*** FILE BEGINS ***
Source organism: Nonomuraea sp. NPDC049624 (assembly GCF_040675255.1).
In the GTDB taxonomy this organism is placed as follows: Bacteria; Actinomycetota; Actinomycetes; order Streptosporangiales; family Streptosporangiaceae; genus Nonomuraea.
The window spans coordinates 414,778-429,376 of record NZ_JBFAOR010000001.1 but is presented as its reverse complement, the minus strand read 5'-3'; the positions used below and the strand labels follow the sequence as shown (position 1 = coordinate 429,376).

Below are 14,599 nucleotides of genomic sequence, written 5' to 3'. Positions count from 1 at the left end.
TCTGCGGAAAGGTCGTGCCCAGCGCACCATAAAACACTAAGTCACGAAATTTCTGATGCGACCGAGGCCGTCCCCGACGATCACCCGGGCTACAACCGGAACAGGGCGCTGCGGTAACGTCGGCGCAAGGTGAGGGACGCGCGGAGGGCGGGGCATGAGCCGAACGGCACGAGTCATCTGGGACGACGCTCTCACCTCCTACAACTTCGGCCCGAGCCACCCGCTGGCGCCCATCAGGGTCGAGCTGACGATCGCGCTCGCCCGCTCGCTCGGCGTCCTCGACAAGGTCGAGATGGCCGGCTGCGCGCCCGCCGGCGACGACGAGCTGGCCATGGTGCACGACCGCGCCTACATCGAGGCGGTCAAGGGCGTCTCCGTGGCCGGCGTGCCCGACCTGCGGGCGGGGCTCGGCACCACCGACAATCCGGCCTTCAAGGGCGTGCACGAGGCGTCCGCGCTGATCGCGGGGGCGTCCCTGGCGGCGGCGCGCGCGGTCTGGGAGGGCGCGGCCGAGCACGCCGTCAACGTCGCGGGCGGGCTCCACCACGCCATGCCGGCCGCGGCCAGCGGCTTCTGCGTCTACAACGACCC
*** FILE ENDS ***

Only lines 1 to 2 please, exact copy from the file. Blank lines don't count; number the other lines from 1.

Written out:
Source organism: Nonomuraea sp. NPDC049624 (assembly GCF_040675255.1).
In the GTDB taxonomy this organism is placed as follows: Bacteria; Actinomycetota; Actinomycetes; order Streptosporangiales; family Streptosporangiaceae; genus Nonomuraea.